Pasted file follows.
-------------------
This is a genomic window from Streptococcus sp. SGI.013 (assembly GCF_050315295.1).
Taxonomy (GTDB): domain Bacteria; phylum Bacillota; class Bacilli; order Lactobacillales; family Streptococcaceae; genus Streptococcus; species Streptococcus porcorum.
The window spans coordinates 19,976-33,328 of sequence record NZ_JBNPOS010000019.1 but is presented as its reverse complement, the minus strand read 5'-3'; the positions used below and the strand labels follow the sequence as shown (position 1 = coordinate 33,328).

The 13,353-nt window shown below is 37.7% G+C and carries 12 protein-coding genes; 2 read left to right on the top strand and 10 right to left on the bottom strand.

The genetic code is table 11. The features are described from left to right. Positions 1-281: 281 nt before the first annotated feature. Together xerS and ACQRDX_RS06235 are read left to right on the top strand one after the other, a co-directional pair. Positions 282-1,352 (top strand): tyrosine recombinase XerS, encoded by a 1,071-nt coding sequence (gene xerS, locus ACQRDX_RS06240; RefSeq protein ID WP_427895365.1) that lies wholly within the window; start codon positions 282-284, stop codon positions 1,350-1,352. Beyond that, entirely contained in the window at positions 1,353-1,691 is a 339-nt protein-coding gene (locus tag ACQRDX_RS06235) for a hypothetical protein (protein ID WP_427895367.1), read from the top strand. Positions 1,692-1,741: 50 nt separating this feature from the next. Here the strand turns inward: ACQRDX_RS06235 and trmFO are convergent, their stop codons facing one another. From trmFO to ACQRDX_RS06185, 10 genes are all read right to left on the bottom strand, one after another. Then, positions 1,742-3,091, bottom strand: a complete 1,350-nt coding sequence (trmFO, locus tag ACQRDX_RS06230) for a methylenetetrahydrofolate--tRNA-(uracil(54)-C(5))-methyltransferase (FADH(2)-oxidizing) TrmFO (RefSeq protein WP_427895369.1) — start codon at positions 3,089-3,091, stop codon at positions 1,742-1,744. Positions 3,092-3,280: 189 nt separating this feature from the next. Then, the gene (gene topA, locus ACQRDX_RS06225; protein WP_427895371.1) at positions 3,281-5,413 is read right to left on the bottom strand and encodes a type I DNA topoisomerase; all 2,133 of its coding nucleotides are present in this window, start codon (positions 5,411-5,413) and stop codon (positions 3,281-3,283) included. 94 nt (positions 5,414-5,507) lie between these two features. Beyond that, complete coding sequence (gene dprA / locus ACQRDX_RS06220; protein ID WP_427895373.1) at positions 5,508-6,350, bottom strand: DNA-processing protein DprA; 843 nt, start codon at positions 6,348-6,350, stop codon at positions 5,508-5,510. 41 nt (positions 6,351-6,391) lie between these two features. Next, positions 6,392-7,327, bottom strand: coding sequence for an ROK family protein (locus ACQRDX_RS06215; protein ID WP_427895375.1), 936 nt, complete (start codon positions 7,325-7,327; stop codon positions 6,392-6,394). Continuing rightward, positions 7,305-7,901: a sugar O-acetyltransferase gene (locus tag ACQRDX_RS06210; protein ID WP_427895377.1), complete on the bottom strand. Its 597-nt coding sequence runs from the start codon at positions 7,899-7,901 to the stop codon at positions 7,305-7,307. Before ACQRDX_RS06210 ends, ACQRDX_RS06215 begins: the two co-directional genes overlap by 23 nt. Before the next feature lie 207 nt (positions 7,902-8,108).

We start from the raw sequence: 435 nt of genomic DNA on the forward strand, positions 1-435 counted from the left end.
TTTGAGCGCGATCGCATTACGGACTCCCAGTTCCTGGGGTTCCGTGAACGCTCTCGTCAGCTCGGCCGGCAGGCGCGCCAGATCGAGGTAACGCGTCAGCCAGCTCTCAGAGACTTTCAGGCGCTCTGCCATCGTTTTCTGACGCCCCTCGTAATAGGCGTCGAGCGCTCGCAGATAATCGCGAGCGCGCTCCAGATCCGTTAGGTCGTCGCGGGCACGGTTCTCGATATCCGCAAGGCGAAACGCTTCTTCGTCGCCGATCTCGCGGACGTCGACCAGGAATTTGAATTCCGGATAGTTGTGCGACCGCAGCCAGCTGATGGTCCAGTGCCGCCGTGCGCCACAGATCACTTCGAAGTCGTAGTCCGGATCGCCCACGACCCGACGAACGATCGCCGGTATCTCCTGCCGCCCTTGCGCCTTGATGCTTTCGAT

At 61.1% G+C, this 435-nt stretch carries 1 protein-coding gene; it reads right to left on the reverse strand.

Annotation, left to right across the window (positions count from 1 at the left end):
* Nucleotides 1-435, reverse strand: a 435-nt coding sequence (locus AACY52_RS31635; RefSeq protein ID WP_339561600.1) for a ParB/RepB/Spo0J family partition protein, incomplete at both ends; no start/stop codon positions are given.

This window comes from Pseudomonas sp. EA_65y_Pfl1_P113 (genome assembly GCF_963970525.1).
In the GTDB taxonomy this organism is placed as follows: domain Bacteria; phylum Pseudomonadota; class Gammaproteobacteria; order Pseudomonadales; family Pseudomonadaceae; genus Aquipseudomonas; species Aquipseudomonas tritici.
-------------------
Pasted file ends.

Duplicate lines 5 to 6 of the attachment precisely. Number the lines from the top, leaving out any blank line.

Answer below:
The genetic code is table 11. The features are described from left to right. Positions 1-281: 281 nt before the first annotated feature. Together xerS and ACQRDX_RS06235 are read left to right on the top strand one after the other, a co-directional pair. Positions 282-1,352 (top strand): tyrosine recombinase XerS, encoded by a 1,071-nt coding sequence (gene xerS, locus ACQRDX_RS06240; RefSeq protein ID WP_427895365.1) that lies wholly within the window; start codon positions 282-284, stop codon positions 1,350-1,352. Beyond that, entirely contained in the window at positions 1,353-1,691 is a 339-nt protein-coding gene (locus tag ACQRDX_RS06235) for a hypothetical protein (protein ID WP_427895367.1), read from the top strand. Positions 1,692-1,741: 50 nt separating this feature from the next. Here the strand turns inward: ACQRDX_RS06235 and trmFO are convergent, their stop codons facing one another. From trmFO to ACQRDX_RS06185, 10 genes are all read right to left on the bottom strand, one after another. Then, positions 1,742-3,091, bottom strand: a complete 1,350-nt coding sequence (trmFO, locus tag ACQRDX_RS06230) for a methylenetetrahydrofolate--tRNA-(uracil(54)-C(5))-methyltransferase (FADH(2)-oxidizing) TrmFO (RefSeq protein WP_427895369.1) — start codon at positions 3,089-3,091, stop codon at positions 1,742-1,744. Positions 3,092-3,280: 189 nt separating this feature from the next. Then, the gene (gene topA, locus ACQRDX_RS06225; protein WP_427895371.1) at positions 3,281-5,413 is read right to left on the bottom strand and encodes a type I DNA topoisomerase; all 2,133 of its coding nucleotides are present in this window, start codon (positions 5,411-5,413) and stop codon (positions 3,281-3,283) included. 94 nt (positions 5,414-5,507) lie between these two features. Beyond that, complete coding sequence (gene dprA / locus ACQRDX_RS06220; protein ID WP_427895373.1) at positions 5,508-6,350, bottom strand: DNA-processing protein DprA; 843 nt, start codon at positions 6,348-6,350, stop codon at positions 5,508-5,510. 41 nt (positions 6,351-6,391) lie between these two features. Next, positions 6,392-7,327, bottom strand: coding sequence for an ROK family protein (locus ACQRDX_RS06215; protein ID WP_427895375.1), 936 nt, complete (start codon positions 7,325-7,327; stop codon positions 6,392-6,394). Continuing rightward, positions 7,305-7,901: a sugar O-acetyltransferase gene (locus tag ACQRDX_RS06210; protein ID WP_427895377.1), complete on the bottom strand. Its 597-nt coding sequence runs from the start codon at positions 7,899-7,901 to the stop codon at positions 7,305-7,307. Before ACQRDX_RS06210 ends, ACQRDX_RS06215 begins: the two co-directional genes overlap by 23 nt. Before the next feature lie 207 nt (positions 7,902-8,108).

We start from the raw sequence: 435 nt of genomic DNA on the forward strand, positions 1-435 counted from the left end.